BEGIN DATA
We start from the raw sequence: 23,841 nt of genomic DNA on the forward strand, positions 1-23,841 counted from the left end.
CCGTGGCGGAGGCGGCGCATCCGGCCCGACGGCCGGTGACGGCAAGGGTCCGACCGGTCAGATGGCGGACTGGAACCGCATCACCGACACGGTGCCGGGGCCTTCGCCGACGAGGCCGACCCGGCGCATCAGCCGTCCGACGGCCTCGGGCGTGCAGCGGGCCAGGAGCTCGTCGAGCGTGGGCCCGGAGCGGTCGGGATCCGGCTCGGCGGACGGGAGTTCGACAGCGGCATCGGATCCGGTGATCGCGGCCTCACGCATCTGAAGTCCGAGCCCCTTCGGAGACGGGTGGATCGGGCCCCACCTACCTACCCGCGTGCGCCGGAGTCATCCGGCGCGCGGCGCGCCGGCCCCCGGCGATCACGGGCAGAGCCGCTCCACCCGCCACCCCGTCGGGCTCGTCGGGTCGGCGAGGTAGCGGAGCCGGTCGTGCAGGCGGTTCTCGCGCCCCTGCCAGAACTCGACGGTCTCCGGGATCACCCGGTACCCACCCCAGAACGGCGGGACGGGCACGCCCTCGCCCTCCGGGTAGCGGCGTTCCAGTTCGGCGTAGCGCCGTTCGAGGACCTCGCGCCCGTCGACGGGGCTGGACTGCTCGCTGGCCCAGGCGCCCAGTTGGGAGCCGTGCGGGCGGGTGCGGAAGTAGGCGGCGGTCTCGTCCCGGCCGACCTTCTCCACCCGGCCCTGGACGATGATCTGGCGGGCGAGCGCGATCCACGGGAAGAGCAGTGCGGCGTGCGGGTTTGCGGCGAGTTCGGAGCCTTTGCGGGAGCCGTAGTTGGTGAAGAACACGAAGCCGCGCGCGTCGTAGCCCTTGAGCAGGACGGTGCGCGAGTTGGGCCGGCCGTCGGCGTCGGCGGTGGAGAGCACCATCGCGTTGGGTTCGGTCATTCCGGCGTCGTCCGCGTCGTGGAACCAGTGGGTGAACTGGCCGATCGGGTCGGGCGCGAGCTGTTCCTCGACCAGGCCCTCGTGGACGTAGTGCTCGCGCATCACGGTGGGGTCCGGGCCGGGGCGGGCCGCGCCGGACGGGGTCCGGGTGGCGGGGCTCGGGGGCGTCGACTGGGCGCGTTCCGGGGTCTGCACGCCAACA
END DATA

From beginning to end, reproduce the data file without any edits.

We start from the raw sequence: 23,841 nt of genomic DNA on the forward strand, positions 1-23,841 counted from the left end.
CCGTGGCGGAGGCGGCGCATCCGGCCCGACGGCCGGTGACGGCAAGGGTCCGACCGGTCAGATGGCGGACTGGAACCGCATCACCGACACGGTGCCGGGGCCTTCGCCGACGAGGCCGACCCGGCGCATCAGCCGTCCGACGGCCTCGGGCGTGCAGCGGGCCAGGAGCTCGTCGAGCGTGGGCCCGGAGCGGTCGGGATCCGGCTCGGCGGACGGGAGTTCGACAGCGGCATCGGATCCGGTGATCGCGGCCTCACGCATCTGAAGTCCGAGCCCCTTCGGAGACGGGTGGATCGGGCCCCACCTACCTACCCGCGTGCGCCGGAGTCATCCGGCGCGCGGCGCGCCGGCCCCCGGCGATCACGGGCAGAGCCGCTCCACCCGCCACCCCGTCGGGCTCGTCGGGTCGGCGAGGTAGCGGAGCCGGTCGTGCAGGCGGTTCTCGCGCCCCTGCCAGAACTCGACGGTCTCCGGGATCACCCGGTACCCACCCCAGAACGGCGGGACGGGCACGCCCTCGCCCTCCGGGTAGCGGCGTTCCAGTTCGGCGTAGCGCCGTTCGAGGACCTCGCGCCCGTCGACGGGGCTGGACTGCTCGCTGGCCCAGGCGCCCAGTTGGGAGCCGTGCGGGCGGGTGCGGAAGTAGGCGGCGGTCTCGTCCCGGCCGACCTTCTCCACCCGGCCCTGGACGATGATCTGGCGGGCGAGCGCGATCCACGGGAAGAGCAGTGCGGCGTGCGGGTTTGCGGCGAGTTCGGAGCCTTTGCGGGAGCCGTAGTTGGTGAAGAACACGAAGCCGCGCGCGTCGTAGCCCTTGAGCAGGACGGTGCGCGAGTTGGGCCGGCCGTCGGCGTCGGCGGTGGAGAGCACCATCGCGTTGGGTTCGGTCATTCCGGCGTCGTCCGCGTCGTGGAACCAGTGGGTGAACTGGCCGATCGGGTCGGGCGCGAGCTGTTCCTCGACCAGGCCCTCGTGGACGTAGTGCTCGCGCATCACGGTGGGGTCCGGGCCGGGGCGGGCCGCGCCGGACGGGGTCCGGGTGGCGGGGCTCGGGGGCGTCGACTGGGCGCGTTCCGGGGTCTGCACGCCAACA